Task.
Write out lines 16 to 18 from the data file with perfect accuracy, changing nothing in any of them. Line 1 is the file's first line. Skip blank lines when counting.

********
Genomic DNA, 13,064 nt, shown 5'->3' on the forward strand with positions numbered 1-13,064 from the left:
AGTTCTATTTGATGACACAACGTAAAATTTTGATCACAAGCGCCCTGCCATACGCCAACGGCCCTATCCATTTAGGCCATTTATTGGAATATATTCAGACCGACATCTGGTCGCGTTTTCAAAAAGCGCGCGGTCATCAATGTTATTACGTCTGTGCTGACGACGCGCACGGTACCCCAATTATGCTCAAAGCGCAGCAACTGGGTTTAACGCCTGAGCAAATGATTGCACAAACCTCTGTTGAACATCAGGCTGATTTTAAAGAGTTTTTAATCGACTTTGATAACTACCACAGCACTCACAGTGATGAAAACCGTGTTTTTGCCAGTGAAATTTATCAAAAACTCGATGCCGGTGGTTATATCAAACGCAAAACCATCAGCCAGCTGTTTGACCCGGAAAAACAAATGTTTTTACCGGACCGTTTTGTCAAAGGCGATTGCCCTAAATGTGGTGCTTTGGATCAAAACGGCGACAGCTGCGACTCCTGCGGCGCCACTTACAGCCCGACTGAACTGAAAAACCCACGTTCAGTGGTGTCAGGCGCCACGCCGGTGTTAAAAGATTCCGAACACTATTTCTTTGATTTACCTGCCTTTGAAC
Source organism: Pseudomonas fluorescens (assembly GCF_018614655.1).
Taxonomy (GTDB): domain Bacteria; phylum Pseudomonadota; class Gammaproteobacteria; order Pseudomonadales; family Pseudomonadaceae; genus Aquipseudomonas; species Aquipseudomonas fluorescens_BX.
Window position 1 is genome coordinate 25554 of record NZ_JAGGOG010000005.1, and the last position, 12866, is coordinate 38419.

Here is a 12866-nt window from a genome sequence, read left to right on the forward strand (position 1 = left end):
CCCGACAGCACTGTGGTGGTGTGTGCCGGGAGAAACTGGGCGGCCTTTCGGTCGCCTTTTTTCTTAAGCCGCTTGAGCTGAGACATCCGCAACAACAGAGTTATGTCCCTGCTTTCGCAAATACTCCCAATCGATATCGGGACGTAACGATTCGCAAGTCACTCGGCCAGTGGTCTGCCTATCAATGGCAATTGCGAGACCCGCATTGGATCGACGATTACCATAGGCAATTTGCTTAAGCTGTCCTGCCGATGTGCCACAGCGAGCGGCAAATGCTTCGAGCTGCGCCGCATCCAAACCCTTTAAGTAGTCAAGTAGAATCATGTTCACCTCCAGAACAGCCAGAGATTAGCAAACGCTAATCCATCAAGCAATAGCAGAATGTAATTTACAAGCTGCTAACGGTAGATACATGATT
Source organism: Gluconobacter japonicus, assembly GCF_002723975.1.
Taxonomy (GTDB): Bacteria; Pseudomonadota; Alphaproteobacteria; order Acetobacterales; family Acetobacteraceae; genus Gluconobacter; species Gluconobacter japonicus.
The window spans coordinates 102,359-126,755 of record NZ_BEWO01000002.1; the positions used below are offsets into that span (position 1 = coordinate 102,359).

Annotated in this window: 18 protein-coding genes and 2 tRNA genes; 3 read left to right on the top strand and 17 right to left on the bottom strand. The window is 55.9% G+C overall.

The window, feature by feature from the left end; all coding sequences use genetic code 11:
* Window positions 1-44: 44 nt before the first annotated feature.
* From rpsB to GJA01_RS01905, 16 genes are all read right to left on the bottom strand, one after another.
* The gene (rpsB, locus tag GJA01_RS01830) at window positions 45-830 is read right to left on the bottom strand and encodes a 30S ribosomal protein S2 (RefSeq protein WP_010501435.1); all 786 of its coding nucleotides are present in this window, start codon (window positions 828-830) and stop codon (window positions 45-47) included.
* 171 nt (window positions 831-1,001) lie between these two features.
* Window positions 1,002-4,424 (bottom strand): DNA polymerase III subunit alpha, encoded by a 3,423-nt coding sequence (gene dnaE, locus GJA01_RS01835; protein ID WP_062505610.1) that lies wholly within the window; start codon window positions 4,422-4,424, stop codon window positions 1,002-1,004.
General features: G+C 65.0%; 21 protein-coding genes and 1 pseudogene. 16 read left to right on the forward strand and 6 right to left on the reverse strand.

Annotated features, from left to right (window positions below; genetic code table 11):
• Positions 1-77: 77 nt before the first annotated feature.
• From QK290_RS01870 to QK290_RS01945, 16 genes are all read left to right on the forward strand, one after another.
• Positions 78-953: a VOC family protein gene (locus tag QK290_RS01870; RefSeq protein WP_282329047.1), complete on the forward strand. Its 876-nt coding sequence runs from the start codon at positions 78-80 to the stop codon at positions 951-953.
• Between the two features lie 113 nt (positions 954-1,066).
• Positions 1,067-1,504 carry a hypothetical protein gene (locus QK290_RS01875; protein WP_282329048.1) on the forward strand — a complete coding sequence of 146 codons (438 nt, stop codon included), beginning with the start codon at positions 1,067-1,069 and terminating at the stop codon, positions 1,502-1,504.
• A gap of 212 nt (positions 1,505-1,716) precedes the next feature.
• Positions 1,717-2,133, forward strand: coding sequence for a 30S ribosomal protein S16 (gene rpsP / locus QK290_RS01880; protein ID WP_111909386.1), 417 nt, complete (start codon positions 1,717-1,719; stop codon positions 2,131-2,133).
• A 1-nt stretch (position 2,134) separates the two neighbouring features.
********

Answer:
* 171 nt (window positions 831-1,001) lie between these two features.
* Window positions 1,002-4,424 (bottom strand): DNA polymerase III subunit alpha, encoded by a 3,423-nt coding sequence (gene dnaE, locus GJA01_RS01835; protein ID WP_062505610.1) that lies wholly within the window; start codon window positions 4,422-4,424, stop codon window positions 1,002-1,004.
General features: G+C 65.0%; 21 protein-coding genes and 1 pseudogene. 16 read left to right on the forward strand and 6 right to left on the reverse strand.